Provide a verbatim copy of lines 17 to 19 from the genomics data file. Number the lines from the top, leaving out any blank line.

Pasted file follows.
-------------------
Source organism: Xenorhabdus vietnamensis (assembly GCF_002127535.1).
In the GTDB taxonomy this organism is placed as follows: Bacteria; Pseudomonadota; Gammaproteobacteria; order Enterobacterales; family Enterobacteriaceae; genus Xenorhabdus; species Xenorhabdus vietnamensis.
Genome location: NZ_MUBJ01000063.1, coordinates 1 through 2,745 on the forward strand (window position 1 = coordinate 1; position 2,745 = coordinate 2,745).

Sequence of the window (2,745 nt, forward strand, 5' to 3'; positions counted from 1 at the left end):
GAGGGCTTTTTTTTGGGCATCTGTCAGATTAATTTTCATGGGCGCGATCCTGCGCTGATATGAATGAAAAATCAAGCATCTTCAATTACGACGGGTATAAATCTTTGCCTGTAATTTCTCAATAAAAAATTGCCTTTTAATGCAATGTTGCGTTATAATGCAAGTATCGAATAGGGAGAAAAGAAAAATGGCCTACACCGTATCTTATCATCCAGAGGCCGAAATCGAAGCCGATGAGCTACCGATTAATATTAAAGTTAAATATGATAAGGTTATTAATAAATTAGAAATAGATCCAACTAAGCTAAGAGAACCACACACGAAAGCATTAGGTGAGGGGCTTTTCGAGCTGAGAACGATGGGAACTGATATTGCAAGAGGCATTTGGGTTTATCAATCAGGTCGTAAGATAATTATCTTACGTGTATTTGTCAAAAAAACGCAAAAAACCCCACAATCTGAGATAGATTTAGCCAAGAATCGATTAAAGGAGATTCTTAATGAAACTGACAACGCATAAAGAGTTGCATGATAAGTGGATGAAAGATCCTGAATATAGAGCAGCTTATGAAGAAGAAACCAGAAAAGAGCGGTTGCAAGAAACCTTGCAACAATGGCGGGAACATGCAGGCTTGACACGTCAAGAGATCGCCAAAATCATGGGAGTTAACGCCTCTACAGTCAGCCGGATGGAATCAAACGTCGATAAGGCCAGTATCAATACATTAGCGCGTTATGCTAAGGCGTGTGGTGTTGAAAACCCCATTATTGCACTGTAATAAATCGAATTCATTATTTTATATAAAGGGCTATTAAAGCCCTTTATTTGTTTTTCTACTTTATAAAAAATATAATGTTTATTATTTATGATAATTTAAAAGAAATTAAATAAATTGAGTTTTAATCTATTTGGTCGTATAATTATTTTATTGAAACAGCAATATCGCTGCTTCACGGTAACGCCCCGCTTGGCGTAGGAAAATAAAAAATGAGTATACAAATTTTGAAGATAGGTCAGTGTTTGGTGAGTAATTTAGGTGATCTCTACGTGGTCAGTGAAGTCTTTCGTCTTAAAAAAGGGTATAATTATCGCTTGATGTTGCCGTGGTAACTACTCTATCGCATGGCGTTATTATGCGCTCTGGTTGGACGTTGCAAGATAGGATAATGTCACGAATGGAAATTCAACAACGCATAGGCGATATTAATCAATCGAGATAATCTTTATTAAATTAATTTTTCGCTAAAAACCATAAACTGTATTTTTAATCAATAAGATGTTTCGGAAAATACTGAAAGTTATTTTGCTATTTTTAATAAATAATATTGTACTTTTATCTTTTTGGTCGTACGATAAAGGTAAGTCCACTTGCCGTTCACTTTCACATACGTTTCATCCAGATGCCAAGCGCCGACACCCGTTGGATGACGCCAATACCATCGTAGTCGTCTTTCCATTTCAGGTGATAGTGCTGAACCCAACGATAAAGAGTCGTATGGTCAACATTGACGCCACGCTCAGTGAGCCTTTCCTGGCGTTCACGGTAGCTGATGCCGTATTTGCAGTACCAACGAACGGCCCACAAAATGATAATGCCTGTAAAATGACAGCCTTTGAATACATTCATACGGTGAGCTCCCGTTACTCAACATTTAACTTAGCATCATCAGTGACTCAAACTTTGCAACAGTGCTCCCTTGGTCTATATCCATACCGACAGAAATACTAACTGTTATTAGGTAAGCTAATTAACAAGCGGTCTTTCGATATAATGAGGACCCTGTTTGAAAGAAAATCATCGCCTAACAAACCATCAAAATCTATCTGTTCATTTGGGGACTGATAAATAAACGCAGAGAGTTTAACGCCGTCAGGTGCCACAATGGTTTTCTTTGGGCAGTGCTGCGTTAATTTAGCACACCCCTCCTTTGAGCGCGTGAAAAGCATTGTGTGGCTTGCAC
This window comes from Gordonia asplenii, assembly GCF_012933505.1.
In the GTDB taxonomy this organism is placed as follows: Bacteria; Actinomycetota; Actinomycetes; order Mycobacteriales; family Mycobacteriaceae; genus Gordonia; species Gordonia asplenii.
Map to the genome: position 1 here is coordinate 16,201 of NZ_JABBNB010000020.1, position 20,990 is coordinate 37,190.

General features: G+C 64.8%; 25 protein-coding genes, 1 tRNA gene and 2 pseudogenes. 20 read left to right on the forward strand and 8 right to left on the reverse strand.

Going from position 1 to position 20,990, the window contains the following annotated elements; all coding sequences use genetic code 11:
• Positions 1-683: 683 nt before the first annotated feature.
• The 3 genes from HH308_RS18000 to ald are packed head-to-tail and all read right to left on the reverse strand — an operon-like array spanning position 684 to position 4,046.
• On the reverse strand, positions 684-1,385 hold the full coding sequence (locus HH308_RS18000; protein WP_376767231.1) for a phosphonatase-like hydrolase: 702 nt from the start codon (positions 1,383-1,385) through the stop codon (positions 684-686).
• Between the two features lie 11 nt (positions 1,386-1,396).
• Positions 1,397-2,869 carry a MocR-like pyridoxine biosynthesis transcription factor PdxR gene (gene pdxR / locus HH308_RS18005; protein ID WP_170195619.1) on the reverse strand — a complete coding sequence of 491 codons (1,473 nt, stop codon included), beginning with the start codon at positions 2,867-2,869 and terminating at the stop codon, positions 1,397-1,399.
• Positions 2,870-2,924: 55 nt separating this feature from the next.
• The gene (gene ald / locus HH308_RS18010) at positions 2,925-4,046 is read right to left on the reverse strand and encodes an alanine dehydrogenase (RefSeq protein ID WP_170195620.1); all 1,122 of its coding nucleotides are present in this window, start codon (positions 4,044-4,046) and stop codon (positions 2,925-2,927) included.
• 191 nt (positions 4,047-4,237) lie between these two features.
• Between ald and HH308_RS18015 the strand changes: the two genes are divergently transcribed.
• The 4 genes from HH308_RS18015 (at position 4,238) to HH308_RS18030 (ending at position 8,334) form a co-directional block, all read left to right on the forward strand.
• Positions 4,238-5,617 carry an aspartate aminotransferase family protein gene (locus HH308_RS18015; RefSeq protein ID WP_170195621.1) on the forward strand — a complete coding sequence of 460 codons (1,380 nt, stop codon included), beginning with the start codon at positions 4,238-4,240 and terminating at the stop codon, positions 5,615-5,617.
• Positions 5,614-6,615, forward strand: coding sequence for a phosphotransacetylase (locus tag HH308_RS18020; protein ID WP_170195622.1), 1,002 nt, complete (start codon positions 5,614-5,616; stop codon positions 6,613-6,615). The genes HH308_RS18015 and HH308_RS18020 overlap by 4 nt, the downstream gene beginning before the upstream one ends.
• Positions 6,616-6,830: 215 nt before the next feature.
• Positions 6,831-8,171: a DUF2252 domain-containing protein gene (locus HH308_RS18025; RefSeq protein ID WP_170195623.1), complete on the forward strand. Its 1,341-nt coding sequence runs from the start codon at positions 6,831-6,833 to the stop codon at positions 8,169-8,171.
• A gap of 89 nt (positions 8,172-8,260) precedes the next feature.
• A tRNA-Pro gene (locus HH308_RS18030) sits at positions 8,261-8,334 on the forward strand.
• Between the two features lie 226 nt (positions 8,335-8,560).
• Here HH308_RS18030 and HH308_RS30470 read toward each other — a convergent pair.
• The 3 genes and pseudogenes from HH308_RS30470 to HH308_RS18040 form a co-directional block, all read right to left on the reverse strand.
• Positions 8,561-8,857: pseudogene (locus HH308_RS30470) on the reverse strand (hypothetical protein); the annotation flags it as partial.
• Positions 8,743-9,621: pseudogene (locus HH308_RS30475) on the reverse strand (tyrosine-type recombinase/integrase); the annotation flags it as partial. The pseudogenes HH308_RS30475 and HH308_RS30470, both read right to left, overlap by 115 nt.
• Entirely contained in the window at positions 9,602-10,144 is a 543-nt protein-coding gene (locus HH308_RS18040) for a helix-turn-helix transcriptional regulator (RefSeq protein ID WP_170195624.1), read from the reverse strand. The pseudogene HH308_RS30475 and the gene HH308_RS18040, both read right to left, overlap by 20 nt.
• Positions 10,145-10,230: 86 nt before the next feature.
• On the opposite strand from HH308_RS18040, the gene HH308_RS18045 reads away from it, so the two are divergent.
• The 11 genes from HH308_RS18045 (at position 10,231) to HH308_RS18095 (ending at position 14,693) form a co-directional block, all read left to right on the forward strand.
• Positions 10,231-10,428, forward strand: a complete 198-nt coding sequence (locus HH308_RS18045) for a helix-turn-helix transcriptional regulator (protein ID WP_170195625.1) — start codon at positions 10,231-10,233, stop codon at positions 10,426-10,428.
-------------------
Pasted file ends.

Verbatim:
• The gene (gene ald / locus HH308_RS18010) at positions 2,925-4,046 is read right to left on the reverse strand and encodes an alanine dehydrogenase (RefSeq protein ID WP_170195620.1); all 1,122 of its coding nucleotides are present in this window, start codon (positions 4,044-4,046) and stop codon (positions 2,925-2,927) included.
• 191 nt (positions 4,047-4,237) lie between these two features.
• Between ald and HH308_RS18015 the strand changes: the two genes are divergently transcribed.